The Panasonic Lumix DMC-GF1 is the third camera in Panasonic’s Lumix G-series, using the Micro Four Thirds System. This latest model in the Lumix range from Panasonic is said to be the world’s smallest and lightest digital interchangeable lens system camera with a built-in flash capability. Although the Panasonic Lumix GF1 is small, it still offers many advanced features such as its extensive advanced settings and high definition video recording capability.  They achieve its small size with one simple trick– remove the mirror used to bounce the image up into the viewfinder.  The sensor size for the Four Thirds bodies is stuck somewhere between the minuscule point and shoot sensors and the larger APS-C sensors.  It is, in fact, the same size sensor that Olympus uses in their larger 4/3 DSLR line. Since sensor size is often a major factor in image noise, this sensor should compare closer to a DSLR than your typical compact cameras, but with lenses much smaller than a beefy full frame camera.  Same goes for depth of field.  It will perform better than a compact (shallower depth of field possible) but not as well as a full frame DSLR.  So if the promises are to be believed, this new standard should equate to smaller and lighter cameras, along with smaller and cheaper lenses that perform nearly as well as your typical SLR.  I know.  I was skeptical too.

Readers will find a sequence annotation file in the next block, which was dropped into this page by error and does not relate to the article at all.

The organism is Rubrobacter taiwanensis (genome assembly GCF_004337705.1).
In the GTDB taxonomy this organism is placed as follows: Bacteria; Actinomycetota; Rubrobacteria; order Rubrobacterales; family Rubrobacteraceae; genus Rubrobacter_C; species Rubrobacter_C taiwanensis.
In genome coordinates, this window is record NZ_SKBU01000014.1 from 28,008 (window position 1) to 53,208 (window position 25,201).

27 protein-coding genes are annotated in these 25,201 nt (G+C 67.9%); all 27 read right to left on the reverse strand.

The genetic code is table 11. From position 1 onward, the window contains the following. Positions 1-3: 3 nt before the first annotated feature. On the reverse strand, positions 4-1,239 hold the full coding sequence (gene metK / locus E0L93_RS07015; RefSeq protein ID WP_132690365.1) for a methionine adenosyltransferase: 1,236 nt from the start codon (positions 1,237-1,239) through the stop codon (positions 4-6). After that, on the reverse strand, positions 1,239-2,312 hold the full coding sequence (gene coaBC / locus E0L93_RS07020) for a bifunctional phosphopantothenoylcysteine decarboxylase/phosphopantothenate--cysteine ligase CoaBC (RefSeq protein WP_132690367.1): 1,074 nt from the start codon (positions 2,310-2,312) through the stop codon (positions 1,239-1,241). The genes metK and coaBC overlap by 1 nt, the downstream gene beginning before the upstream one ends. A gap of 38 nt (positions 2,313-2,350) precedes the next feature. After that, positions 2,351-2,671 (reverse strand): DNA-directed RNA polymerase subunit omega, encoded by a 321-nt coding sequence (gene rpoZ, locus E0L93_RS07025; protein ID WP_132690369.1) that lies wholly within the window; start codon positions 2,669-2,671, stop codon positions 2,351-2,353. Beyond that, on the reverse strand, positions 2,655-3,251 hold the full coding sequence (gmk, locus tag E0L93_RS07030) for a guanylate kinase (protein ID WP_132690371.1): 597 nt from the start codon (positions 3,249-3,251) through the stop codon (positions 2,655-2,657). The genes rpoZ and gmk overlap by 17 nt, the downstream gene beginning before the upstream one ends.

f/16, 1/60sec, ISO100

f/16, 1/60sec, ISO100

The 20mm Lens

I can say however, after using the viewfinder-less camera for over a week, shooting in all types of situations, I have a new friend in cameras.  The GF1 was released in September of 2009.  Panasonic gave two options for lenses, a standard 14-45mm kit lens or the now cult classic 20mm 1.7 “pancake” lens.  The latter is the lens I’d recommend.  It makes the camera small enough to slip into your pocket, but versatile enough to shoot in the most demanding light situations.  Having a normal range prime (a 40mm equivalent on a DSLR) will take you back to the days when photographers had to move their feet to get a great composition instead of just rotating a zoom ring.  It really makes photography fun.  I couldn’t agree more with the in-depth review given by DP Review, “The Lumix G 20mm F1.7 ASPH is a lens that we’ve been looking forward to seeing for real ever since Panasonic first showed a mock-up back at Photokina ’08. The good news is that it’s been well worth the wait – the 20mm is an excellent lens, especially considering its tiny size. It does well in all aspects of our studio tests, and produces fine images in a wide range of situations while also focusing quickly, silently and decisively. On compact Micro Four Thirds bodies such as the E-P1 and GF1, it offers impressive image quality and low-light capability in a package significantly smaller and more discreet than any DSLR system. The last few years have seen Panasonic rapidly improving its cameras; the 20mm F1.7 sees the company flexing its muscles in the field of lens design and showing it means business here too. We’re unashamed fans of fast primes, and it’s great to see Panasonic providing one relatively early in the development of Micro Four Thirds.”  The guys over at DP Review have also given an incredible review of the GF1 body here if you need some technical comparisons.